The highlight of SILVERDOCS for me was watching the film on their most impressive stage–the AFI Silver Theater 1. I’d heard so many things about that theater that I built up sizable expectations in my mind; and let’s just say that I wasn’t disappointed. It literally takes your breath away when you first walk in. We were treated to two screenings there. The first one was immediately followed by a cool SW-themed party in the lobby (complete with lightsaber battles and an 8-bit DJ), and Dale Pollock joined us for the second one. He and I shared the stage for approximately 45 minutes. I asked him plenty of questions about SKYWALKING and his interviews with George, and he fired back with questions about the doc. SILVERDOCS filmed the Q&A with three cameras, so this will be a nice DVD/Blu-Ray special feature to add to the mix.
That night, we packed our bags again; and while Robert headed toward Niagara Falls for a long weekend, I went all the way to Munich for the German premiere of our film. Filmfest München is almost as large as the Berlinale; and as soon as I landed, I was treated to another round of great parties. I must say, this was definitely one of my favorite festival experiences. I was picked up from the airport by a driver I could have mistaken for a secret agent (tall, dark suit, tie, sunglasses). The car, of course, was the latest Audi A1–the festival’s main sponsor. I was assigned a personal host, who basically made sure I was constantly on the ‘go’ (whether I felt like it or not), took me to all the events, and made sure I drank plenty of alcohol (whether I liked it or not). Ina: if you’re reading this, I’m pulling your leg. 🙂
There was the traditional rafting trip, which they apparently do every year. Three hours on a log raft. I kid you not. Plenty of beer and liver cheese (which has no liver and no cheese in it) on board, and this was the perfect occasion to bond with other filmmakers, like Asiel Norton (REDLANDS), Jason Spingarn-Koff (LIFE 2.0), David Robert Mitchell (THE MYTH OF THE AMERICAN SLEEPOVER) and Matt McCormick (SOME DAYS ARE BETTER THAN OTHERS). Yes, I was there the day Germany trashed Argentina 4-0, and let’s just say that the town went a little nuts. The victory chants in the Munich subway are still reverberating in my head.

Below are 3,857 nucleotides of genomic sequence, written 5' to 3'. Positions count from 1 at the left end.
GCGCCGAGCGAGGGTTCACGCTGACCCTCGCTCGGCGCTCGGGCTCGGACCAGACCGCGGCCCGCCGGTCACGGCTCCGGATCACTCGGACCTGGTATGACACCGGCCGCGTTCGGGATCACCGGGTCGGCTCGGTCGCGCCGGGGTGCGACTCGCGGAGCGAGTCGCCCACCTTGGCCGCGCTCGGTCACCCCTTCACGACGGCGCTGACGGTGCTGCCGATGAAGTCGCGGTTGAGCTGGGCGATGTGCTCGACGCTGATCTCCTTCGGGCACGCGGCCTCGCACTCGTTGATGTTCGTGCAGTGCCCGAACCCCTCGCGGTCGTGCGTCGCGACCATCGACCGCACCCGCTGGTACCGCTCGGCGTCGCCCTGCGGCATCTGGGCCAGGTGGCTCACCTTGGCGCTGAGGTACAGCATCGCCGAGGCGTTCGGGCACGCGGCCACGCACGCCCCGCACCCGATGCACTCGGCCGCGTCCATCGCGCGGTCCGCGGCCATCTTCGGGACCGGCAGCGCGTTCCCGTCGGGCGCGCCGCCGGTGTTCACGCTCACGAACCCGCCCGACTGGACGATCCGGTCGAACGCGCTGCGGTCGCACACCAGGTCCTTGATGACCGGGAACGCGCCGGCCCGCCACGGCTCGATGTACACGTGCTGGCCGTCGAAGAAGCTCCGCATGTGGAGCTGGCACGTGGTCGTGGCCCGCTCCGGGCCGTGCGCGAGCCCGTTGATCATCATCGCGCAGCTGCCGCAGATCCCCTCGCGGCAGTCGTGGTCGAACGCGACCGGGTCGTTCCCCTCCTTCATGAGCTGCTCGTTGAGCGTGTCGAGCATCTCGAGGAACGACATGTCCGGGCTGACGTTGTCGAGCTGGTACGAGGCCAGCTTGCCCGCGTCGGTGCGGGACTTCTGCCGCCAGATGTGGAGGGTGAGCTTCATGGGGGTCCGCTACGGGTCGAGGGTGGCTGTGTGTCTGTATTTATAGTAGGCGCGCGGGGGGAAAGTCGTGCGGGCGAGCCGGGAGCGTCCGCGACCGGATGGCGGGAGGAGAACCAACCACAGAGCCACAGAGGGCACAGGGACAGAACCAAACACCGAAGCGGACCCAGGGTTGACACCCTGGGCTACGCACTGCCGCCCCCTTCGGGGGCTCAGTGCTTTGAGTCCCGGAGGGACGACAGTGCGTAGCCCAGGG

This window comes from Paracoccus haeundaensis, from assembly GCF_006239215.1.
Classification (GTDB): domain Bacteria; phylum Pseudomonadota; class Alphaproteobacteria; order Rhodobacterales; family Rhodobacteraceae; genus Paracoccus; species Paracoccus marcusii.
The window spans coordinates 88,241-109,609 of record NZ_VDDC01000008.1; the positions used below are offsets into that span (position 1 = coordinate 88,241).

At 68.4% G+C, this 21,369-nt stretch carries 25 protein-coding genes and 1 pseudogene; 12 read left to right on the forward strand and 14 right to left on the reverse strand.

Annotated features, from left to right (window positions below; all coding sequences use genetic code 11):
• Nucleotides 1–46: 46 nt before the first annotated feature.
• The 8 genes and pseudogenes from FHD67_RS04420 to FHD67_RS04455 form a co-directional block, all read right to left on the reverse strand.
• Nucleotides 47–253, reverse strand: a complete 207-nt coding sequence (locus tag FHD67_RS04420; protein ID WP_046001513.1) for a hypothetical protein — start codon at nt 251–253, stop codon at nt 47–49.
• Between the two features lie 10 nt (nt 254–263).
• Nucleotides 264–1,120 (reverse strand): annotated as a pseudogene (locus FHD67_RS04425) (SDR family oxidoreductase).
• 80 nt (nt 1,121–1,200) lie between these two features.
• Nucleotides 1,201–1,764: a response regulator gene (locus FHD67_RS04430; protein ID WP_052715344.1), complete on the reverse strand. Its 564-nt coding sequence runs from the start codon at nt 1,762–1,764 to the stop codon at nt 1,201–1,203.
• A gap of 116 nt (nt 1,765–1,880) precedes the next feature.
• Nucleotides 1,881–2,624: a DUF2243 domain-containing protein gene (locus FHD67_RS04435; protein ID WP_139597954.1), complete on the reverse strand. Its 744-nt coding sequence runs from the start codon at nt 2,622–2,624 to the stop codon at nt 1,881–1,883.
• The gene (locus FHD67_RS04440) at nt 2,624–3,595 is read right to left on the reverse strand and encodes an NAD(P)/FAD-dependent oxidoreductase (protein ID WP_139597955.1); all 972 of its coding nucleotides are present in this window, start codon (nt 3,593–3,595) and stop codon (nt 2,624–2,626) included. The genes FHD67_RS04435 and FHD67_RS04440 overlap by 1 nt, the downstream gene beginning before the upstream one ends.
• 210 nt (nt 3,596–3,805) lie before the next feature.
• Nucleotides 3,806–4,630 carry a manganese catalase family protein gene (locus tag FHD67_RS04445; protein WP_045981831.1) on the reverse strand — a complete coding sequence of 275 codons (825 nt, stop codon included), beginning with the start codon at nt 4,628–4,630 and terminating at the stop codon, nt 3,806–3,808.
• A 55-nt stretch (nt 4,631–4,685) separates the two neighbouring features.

Bernd Dötzer, a faneditor featured in our film, missed the game, and instead drove 200km from Nuremberg to watch the film. He, like Jason Dee (who came all the way from London to attend our first Edinburgh screening just to see if his submission had made the final cut, which it did), and the good people of Leftfield Studios (who attended our East Coast premiere) made our film what it is; and their enthusiasm for our project is precisely what kept me going through these treacherous final months of post-production. So it’s extra special now to finally have the opportunity to share the film with them.
After three weeks of constant travel and very little sleep, I headed back to Denver on one of my worst ever flight experiences. Due to inclement weather, we had to circle above the city for an hour, and were eventually rerouted to Colorado Springs, because we didn’t have enough fuel to wait for our turn. Not enough fuel..? Are you kidding me?? But that proved to be only the beginning. Once in Colorado Springs, we waited 5 hours aboard the plane, with nothing but soft drinks and peanuts to keep us nourished and hydrated. The flight back to Denver was ultimately canceled, and so we had to deplane, wait two hours for a Greyhound bus to pick us up and drive us to DIA. From there, I took a cab home, and went straight to bed. Delta Airlines really blows..!
So I’m here for a whole week now, catching up on sleep; and Robert and I are getting ready to go to Korea for our Asian premiere. PIFAN was my very first festival experience, back in 2003, and it still ranks up there as one of my most memorable. It’s like a first love, really. So I can’t wait to go back, and write about it. And should North Korea misbehave… well… at least, we’ll have our camera..!
Until then, let’s cap this off with the usual list of links/reviews posted during our tour: